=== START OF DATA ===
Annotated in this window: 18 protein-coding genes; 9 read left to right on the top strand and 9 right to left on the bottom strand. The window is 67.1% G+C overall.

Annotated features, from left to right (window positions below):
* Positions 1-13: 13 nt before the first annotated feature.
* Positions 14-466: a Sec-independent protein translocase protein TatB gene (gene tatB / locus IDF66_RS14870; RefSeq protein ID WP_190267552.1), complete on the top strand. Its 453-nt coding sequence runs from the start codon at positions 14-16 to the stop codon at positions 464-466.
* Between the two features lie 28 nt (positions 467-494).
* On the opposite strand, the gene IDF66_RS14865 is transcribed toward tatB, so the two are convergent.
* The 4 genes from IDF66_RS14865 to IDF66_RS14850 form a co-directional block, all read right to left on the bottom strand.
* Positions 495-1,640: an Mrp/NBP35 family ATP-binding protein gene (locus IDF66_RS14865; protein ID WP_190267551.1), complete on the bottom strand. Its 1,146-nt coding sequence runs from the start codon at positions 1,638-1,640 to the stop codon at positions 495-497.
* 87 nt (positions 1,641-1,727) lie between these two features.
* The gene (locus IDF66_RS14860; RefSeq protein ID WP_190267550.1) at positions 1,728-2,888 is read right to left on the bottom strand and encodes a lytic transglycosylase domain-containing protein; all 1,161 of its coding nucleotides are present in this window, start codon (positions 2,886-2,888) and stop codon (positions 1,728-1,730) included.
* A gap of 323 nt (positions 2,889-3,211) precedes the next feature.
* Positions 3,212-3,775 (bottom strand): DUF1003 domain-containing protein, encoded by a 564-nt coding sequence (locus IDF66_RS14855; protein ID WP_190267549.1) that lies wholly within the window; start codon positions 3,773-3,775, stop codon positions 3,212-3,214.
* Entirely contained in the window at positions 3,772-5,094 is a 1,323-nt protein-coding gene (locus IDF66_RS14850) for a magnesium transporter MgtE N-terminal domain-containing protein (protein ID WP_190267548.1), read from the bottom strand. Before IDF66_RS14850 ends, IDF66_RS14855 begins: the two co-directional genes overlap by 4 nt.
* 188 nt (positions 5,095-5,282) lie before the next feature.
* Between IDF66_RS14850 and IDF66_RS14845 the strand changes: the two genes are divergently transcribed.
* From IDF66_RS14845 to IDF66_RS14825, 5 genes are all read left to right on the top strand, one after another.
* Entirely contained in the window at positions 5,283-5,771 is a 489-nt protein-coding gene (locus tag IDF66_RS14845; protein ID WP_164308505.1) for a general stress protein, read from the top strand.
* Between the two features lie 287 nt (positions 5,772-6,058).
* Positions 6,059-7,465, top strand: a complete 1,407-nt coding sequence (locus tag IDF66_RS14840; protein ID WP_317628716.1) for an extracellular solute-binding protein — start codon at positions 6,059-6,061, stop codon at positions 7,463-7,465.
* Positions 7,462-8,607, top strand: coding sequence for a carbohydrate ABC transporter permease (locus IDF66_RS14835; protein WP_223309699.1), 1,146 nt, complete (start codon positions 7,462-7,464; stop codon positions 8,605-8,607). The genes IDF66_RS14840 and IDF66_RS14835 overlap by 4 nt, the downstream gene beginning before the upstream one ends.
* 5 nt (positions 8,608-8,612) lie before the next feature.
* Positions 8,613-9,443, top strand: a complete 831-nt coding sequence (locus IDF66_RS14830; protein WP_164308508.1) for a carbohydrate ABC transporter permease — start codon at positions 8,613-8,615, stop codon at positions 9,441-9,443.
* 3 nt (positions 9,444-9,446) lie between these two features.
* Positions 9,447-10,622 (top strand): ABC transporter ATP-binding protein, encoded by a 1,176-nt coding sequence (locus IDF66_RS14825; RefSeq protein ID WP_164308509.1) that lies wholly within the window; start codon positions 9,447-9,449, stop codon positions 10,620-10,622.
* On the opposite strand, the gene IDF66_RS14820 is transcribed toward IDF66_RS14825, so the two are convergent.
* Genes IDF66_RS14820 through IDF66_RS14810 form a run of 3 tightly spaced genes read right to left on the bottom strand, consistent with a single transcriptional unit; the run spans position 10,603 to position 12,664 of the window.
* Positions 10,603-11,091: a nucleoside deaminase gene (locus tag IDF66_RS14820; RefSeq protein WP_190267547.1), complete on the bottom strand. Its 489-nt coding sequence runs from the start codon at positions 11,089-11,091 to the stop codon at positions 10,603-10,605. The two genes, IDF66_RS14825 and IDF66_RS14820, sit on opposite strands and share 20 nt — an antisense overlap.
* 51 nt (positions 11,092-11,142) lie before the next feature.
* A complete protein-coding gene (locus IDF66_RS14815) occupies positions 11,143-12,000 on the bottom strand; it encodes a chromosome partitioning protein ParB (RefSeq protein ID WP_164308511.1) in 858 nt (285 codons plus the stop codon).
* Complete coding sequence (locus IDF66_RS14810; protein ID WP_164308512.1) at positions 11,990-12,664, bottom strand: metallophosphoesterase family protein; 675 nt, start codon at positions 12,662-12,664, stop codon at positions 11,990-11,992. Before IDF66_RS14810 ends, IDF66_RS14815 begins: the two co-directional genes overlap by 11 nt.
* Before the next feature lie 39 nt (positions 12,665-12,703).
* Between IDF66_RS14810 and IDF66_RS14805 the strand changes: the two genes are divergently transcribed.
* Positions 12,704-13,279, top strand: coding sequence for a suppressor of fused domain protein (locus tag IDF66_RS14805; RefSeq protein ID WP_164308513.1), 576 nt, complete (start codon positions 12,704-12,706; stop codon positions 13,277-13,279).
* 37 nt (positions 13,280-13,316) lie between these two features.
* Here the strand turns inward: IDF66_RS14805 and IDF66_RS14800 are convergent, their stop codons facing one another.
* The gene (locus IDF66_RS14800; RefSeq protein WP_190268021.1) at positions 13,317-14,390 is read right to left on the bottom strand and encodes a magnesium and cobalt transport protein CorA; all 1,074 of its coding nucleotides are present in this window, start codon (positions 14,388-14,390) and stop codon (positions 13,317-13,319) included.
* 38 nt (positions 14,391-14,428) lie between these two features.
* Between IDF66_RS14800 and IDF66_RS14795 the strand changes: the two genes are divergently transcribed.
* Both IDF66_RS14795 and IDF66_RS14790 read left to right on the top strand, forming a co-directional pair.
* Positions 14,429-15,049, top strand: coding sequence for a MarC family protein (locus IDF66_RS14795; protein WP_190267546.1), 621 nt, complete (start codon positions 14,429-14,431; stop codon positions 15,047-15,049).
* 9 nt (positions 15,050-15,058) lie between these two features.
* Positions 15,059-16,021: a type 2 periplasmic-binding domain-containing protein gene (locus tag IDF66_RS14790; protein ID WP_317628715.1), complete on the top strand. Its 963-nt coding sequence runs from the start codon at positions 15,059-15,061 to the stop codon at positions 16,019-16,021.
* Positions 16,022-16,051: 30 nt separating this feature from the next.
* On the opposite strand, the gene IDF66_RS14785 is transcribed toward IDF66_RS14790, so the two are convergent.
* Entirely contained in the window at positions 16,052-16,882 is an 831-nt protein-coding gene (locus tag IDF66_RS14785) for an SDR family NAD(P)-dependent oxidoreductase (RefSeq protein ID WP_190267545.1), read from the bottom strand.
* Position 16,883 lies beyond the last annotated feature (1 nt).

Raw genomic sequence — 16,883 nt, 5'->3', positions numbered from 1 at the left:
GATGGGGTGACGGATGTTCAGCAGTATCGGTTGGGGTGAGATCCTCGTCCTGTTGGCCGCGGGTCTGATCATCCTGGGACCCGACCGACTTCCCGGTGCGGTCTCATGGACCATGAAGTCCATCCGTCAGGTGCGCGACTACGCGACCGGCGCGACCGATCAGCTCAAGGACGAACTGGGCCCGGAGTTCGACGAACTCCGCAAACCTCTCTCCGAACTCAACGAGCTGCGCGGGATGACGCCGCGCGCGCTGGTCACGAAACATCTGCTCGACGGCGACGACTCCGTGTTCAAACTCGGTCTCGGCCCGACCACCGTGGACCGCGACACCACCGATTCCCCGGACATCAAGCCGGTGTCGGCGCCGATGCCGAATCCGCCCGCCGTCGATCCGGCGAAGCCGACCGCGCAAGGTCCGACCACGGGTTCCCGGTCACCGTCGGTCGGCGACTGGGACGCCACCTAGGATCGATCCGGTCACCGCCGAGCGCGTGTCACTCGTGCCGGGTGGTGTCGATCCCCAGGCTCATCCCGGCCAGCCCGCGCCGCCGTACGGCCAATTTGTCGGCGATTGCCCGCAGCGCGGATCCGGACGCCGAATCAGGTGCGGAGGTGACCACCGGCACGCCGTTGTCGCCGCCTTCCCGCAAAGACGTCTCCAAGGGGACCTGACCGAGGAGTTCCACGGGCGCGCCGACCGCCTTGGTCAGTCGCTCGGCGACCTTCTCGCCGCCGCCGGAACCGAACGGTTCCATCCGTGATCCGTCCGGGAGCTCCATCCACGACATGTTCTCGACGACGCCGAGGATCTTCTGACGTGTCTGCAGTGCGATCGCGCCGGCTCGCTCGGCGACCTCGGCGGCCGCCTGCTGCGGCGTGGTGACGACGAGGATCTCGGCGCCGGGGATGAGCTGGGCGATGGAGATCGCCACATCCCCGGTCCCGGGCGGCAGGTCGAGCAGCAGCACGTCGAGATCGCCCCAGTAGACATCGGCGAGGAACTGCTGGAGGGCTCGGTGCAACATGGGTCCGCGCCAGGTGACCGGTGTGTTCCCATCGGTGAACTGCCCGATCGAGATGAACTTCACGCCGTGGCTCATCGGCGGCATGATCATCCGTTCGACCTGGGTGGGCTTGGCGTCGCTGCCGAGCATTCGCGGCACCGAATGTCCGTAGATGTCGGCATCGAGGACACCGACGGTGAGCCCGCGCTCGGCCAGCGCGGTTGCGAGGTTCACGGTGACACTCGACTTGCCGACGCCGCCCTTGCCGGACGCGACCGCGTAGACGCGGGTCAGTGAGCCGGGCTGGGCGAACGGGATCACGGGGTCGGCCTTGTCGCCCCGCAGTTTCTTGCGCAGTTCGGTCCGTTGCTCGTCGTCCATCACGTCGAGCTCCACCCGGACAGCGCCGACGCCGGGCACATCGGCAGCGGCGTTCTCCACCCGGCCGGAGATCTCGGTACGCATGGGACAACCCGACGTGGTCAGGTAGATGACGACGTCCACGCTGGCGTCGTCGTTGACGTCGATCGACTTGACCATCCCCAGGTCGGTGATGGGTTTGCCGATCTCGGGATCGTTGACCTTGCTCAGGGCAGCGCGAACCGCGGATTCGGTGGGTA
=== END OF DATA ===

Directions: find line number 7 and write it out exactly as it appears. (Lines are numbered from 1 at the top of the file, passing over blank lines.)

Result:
* The 4 genes from IDF66_RS14865 to IDF66_RS14850 form a co-directional block, all read right to left on the bottom strand.